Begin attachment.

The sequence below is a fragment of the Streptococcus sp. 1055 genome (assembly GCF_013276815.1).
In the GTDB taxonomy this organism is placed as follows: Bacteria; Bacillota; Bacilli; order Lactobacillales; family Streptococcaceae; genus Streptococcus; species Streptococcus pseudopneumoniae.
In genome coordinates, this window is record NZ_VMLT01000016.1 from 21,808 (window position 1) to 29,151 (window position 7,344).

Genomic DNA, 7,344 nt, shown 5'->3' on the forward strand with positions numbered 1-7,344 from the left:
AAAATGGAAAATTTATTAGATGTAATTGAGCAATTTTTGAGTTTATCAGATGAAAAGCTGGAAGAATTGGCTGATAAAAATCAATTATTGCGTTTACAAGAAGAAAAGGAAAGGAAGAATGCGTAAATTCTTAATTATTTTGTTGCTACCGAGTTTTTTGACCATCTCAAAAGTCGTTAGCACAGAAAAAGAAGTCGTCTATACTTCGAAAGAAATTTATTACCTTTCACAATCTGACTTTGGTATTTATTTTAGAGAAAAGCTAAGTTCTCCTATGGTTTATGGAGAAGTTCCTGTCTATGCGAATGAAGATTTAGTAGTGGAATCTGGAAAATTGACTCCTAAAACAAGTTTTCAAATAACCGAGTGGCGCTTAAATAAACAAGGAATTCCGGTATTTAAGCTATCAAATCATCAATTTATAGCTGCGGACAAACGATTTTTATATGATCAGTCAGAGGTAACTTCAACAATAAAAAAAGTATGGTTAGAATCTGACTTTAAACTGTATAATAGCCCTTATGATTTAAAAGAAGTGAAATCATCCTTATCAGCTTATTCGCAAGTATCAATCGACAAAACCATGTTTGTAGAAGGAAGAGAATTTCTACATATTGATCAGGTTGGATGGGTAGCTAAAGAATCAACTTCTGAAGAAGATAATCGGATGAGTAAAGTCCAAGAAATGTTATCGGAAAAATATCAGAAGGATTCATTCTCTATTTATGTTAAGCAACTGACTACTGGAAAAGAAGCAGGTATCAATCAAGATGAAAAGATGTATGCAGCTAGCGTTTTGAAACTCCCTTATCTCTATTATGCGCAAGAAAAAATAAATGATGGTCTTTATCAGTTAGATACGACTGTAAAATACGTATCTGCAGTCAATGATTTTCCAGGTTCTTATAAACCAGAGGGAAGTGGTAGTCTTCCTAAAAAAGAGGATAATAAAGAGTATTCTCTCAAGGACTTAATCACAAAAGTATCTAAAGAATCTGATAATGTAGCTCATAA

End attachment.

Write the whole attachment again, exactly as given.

The sequence below is a fragment of the Streptococcus sp. 1055 genome (assembly GCF_013276815.1).
In the GTDB taxonomy this organism is placed as follows: Bacteria; Bacillota; Bacilli; order Lactobacillales; family Streptococcaceae; genus Streptococcus; species Streptococcus pseudopneumoniae.
In genome coordinates, this window is record NZ_VMLT01000016.1 from 21,808 (window position 1) to 29,151 (window position 7,344).

Genomic DNA, 7,344 nt, shown 5'->3' on the forward strand with positions numbered 1-7,344 from the left:
AAAATGGAAAATTTATTAGATGTAATTGAGCAATTTTTGAGTTTATCAGATGAAAAGCTGGAAGAATTGGCTGATAAAAATCAATTATTGCGTTTACAAGAAGAAAAGGAAAGGAAGAATGCGTAAATTCTTAATTATTTTGTTGCTACCGAGTTTTTTGACCATCTCAAAAGTCGTTAGCACAGAAAAAGAAGTCGTCTATACTTCGAAAGAAATTTATTACCTTTCACAATCTGACTTTGGTATTTATTTTAGAGAAAAGCTAAGTTCTCCTATGGTTTATGGAGAAGTTCCTGTCTATGCGAATGAAGATTTAGTAGTGGAATCTGGAAAATTGACTCCTAAAACAAGTTTTCAAATAACCGAGTGGCGCTTAAATAAACAAGGAATTCCGGTATTTAAGCTATCAAATCATCAATTTATAGCTGCGGACAAACGATTTTTATATGATCAGTCAGAGGTAACTTCAACAATAAAAAAAGTATGGTTAGAATCTGACTTTAAACTGTATAATAGCCCTTATGATTTAAAAGAAGTGAAATCATCCTTATCAGCTTATTCGCAAGTATCAATCGACAAAACCATGTTTGTAGAAGGAAGAGAATTTCTACATATTGATCAGGTTGGATGGGTAGCTAAAGAATCAACTTCTGAAGAAGATAATCGGATGAGTAAAGTCCAAGAAATGTTATCGGAAAAATATCAGAAGGATTCATTCTCTATTTATGTTAAGCAACTGACTACTGGAAAAGAAGCAGGTATCAATCAAGATGAAAAGATGTATGCAGCTAGCGTTTTGAAACTCCCTTATCTCTATTATGCGCAAGAAAAAATAAATGATGGTCTTTATCAGTTAGATACGACTGTAAAATACGTATCTGCAGTCAATGATTTTCCAGGTTCTTATAAACCAGAGGGAAGTGGTAGTCTTCCTAAAAAAGAGGATAATAAAGAGTATTCTCTCAAGGACTTAATCACAAAAGTATCTAAAGAATCTGATAATGTAGCTCATAA